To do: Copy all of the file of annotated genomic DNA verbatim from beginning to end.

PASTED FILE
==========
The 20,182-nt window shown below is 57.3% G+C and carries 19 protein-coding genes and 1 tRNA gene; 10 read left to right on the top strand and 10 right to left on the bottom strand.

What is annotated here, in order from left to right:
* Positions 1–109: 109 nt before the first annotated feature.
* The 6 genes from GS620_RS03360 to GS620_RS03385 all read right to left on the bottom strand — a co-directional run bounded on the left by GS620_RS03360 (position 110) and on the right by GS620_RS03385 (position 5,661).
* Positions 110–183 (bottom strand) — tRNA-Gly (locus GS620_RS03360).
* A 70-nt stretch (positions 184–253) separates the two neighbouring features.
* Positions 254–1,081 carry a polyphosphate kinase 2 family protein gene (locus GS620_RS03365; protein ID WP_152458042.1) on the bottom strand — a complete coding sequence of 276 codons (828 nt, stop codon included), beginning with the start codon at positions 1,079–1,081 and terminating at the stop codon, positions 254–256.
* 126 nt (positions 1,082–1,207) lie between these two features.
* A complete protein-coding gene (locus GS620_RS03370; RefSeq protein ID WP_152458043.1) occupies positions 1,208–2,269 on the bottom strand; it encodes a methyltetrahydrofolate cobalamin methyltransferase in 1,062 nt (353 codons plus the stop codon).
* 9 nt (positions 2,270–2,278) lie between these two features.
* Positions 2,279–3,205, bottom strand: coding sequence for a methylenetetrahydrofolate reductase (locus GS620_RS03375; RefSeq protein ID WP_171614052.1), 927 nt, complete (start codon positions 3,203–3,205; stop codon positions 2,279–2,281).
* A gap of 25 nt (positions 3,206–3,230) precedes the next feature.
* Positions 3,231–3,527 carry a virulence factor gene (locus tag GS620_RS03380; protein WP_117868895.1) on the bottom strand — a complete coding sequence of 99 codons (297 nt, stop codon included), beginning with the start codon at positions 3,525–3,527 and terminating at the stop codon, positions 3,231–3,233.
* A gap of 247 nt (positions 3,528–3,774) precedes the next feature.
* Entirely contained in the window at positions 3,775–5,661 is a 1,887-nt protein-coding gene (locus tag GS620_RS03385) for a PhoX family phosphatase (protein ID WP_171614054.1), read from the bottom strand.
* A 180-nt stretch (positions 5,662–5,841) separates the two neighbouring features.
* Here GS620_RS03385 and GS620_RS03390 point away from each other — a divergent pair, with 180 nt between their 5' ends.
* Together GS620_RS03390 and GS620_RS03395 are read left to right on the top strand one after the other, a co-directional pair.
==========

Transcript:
The 20,182-nt window shown below is 57.3% G+C and carries 19 protein-coding genes and 1 tRNA gene; 10 read left to right on the top strand and 10 right to left on the bottom strand.

What is annotated here, in order from left to right:
* Positions 1–109: 109 nt before the first annotated feature.
* The 6 genes from GS620_RS03360 to GS620_RS03385 all read right to left on the bottom strand — a co-directional run bounded on the left by GS620_RS03360 (position 110) and on the right by GS620_RS03385 (position 5,661).
* Positions 110–183 (bottom strand) — tRNA-Gly (locus GS620_RS03360).
* A 70-nt stretch (positions 184–253) separates the two neighbouring features.
* Positions 254–1,081 carry a polyphosphate kinase 2 family protein gene (locus GS620_RS03365; protein ID WP_152458042.1) on the bottom strand — a complete coding sequence of 276 codons (828 nt, stop codon included), beginning with the start codon at positions 1,079–1,081 and terminating at the stop codon, positions 254–256.
* 126 nt (positions 1,082–1,207) lie between these two features.
* A complete protein-coding gene (locus GS620_RS03370; RefSeq protein ID WP_152458043.1) occupies positions 1,208–2,269 on the bottom strand; it encodes a methyltetrahydrofolate cobalamin methyltransferase in 1,062 nt (353 codons plus the stop codon).
* 9 nt (positions 2,270–2,278) lie between these two features.
* Positions 2,279–3,205, bottom strand: coding sequence for a methylenetetrahydrofolate reductase (locus GS620_RS03375; RefSeq protein ID WP_171614052.1), 927 nt, complete (start codon positions 3,203–3,205; stop codon positions 2,279–2,281).
* A gap of 25 nt (positions 3,206–3,230) precedes the next feature.
* Positions 3,231–3,527 carry a virulence factor gene (locus tag GS620_RS03380; protein WP_117868895.1) on the bottom strand — a complete coding sequence of 99 codons (297 nt, stop codon included), beginning with the start codon at positions 3,525–3,527 and terminating at the stop codon, positions 3,231–3,233.
* A gap of 247 nt (positions 3,528–3,774) precedes the next feature.
* Entirely contained in the window at positions 3,775–5,661 is a 1,887-nt protein-coding gene (locus tag GS620_RS03385) for a PhoX family phosphatase (protein ID WP_171614054.1), read from the bottom strand.
* A 180-nt stretch (positions 5,662–5,841) separates the two neighbouring features.
* Here GS620_RS03385 and GS620_RS03390 point away from each other — a divergent pair, with 180 nt between their 5' ends.
* Together GS620_RS03390 and GS620_RS03395 are read left to right on the top strand one after the other, a co-directional pair.